Total Wine Sues Connecticut Over Minimum PricingAugust 24, 2016
Asserting “price-fixing by wholesalers and retailers,” Total Wine & More is challenging Connecticut’s mandatory minimum pricing rules on wine and spirits on the grounds that the state’s regulations constitute “a restraint of trade and a violation of the federal Sherman anti-trust act.”
Total Wine, which entered Connecticut in 2012 and now has four stores in the state, has aligned with Connecticut Governor Dannel Malloy in recent years on a push to liberalize the state’s alcohol laws. Working through the state budget process, that alliance has won Sundaysales, extended hours for liquor stores, 64-ounce growler sales and an increase in the number of liquor licenses from one per person to five, among other reforms. But their bid to end minimum pricing through the legislature has so far been unsuccessful.
Noting that Connecticut is the only state in the country where wholesalers and retailers set minimum retail prices for wine and spirits, Total Wine said that the arrangement results in prices that are sometimes 25% higher than those found in neighboring states, and has sent consumers across the border—notably to Massachusetts and New Hampshire—in search of less expensive bottles.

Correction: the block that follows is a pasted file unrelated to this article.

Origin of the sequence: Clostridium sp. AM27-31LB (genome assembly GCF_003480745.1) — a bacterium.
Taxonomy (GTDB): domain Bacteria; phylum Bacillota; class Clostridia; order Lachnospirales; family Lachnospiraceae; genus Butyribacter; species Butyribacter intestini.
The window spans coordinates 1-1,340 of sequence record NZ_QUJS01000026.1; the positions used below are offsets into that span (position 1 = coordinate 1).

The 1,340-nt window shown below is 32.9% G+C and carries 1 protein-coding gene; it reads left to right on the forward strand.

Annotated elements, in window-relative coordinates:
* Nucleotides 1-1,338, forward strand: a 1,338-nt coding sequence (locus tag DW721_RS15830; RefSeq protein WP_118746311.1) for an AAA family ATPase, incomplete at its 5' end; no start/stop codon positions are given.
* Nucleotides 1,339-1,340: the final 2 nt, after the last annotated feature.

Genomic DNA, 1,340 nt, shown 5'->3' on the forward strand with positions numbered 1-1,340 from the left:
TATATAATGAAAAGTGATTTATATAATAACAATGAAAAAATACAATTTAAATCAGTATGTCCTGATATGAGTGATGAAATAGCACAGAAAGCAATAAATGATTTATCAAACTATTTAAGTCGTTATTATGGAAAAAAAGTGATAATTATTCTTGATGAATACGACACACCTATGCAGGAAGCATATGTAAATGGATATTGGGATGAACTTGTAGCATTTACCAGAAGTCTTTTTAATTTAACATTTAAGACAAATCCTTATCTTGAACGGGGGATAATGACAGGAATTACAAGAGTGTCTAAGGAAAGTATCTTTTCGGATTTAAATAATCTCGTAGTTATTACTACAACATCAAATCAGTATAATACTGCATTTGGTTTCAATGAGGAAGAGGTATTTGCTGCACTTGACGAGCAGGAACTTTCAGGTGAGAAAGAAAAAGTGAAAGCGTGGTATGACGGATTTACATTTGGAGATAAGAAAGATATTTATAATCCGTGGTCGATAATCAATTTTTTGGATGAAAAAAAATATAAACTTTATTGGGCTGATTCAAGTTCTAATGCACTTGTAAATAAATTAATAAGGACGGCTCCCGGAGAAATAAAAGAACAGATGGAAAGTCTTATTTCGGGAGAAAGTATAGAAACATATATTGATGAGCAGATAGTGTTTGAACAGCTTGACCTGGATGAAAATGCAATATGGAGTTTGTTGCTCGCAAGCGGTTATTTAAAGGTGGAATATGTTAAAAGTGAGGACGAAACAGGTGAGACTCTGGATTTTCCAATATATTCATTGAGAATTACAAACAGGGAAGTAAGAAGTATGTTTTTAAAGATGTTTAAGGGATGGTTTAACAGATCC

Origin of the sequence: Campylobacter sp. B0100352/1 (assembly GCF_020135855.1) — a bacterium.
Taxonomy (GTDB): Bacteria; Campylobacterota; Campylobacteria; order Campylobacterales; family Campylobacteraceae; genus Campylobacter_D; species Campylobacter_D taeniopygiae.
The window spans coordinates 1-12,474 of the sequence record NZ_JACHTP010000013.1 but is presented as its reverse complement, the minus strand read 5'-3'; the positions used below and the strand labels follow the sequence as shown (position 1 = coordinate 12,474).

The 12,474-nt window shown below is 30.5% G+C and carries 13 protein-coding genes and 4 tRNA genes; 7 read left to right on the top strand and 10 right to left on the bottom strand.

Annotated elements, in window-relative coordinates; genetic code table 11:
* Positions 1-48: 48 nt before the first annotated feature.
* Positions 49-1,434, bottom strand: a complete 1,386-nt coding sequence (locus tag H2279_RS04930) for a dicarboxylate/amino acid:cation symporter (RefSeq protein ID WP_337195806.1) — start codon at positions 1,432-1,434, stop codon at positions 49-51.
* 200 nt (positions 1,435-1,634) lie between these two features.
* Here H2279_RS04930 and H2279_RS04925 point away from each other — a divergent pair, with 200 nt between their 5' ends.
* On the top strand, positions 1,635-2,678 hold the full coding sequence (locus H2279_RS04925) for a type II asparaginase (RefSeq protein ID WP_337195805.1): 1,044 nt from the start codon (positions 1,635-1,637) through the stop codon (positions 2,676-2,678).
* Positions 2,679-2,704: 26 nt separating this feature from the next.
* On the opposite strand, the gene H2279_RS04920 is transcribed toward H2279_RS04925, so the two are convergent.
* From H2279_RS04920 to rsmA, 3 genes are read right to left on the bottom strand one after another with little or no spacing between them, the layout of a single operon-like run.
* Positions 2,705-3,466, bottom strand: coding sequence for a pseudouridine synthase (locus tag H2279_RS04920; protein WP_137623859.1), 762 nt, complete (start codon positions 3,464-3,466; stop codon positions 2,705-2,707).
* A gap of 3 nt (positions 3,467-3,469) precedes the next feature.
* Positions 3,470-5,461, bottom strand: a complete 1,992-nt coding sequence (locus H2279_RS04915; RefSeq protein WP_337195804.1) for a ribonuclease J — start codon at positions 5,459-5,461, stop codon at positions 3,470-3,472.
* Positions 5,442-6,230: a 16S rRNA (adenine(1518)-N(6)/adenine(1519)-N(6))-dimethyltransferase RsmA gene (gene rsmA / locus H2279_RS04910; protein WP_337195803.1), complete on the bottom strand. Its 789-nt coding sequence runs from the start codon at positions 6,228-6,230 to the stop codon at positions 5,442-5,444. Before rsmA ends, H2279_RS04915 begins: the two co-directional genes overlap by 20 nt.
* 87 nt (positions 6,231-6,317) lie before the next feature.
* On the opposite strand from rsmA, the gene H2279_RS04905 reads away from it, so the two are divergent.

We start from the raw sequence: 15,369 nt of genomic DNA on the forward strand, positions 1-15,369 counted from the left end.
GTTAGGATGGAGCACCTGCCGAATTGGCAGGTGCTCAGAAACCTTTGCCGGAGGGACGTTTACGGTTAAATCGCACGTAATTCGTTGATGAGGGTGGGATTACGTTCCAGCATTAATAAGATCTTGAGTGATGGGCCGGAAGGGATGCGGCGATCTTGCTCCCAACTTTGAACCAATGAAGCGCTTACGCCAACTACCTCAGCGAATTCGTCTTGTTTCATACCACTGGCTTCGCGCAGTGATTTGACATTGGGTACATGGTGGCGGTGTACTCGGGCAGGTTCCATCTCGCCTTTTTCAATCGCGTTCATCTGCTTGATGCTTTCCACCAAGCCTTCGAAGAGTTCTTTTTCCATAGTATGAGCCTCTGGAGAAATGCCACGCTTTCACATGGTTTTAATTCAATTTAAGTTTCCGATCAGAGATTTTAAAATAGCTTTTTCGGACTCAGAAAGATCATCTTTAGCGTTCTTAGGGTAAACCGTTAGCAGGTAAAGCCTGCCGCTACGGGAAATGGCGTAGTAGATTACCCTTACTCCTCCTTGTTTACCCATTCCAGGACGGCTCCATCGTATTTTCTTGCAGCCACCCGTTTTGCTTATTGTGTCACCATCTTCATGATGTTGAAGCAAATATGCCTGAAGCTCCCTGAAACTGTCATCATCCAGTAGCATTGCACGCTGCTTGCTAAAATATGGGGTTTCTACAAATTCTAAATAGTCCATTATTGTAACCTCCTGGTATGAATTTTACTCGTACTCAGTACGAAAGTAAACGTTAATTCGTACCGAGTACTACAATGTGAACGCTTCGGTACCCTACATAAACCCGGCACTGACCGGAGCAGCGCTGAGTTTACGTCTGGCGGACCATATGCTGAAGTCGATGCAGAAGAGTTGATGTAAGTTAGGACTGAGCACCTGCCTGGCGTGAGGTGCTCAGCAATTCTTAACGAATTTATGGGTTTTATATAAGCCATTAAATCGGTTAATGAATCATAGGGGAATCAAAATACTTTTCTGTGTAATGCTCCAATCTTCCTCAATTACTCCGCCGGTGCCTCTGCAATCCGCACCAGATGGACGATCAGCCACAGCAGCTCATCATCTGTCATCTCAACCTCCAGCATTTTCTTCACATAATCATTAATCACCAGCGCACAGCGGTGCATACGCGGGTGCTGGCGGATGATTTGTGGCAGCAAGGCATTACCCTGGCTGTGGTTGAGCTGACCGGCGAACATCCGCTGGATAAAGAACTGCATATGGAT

Specifically, Total Wine’s suit alleges that “wholesalers set bottle and case prices and share that information with each other through the state-mandated posting system, and then consistently coordinate their prices to match their competitors’ posted prices, resulting in horizontal price-fixing.” Through this process, as well as the state’s prohibition of volume discounts on purchases from wholesalers by retailers, Total Wine says it “cannot use its market and business efficiencies to reduce the prices offered to consumers.”
Smaller retailers in the state counter that if wine and spirits products are allowed to be offered below-cost at retail, those operating on thinner margins would be forced out of business. Speaking to the Hartford Courant, a lobbyist for the state’s package stores, Carroll Hughes, said the change would result in “the loss of substantial state revenue through sales taxes and fees,” and mean “the loss to municipalities of up to 600 stores and 5,000 employees,” including retail and wholesale job losses, as traditional package stores are forced out of the market. —Daniel MarstellerSubscribe to Shanken News Daily’s Email Newsletter, delivered to your inbox each morning.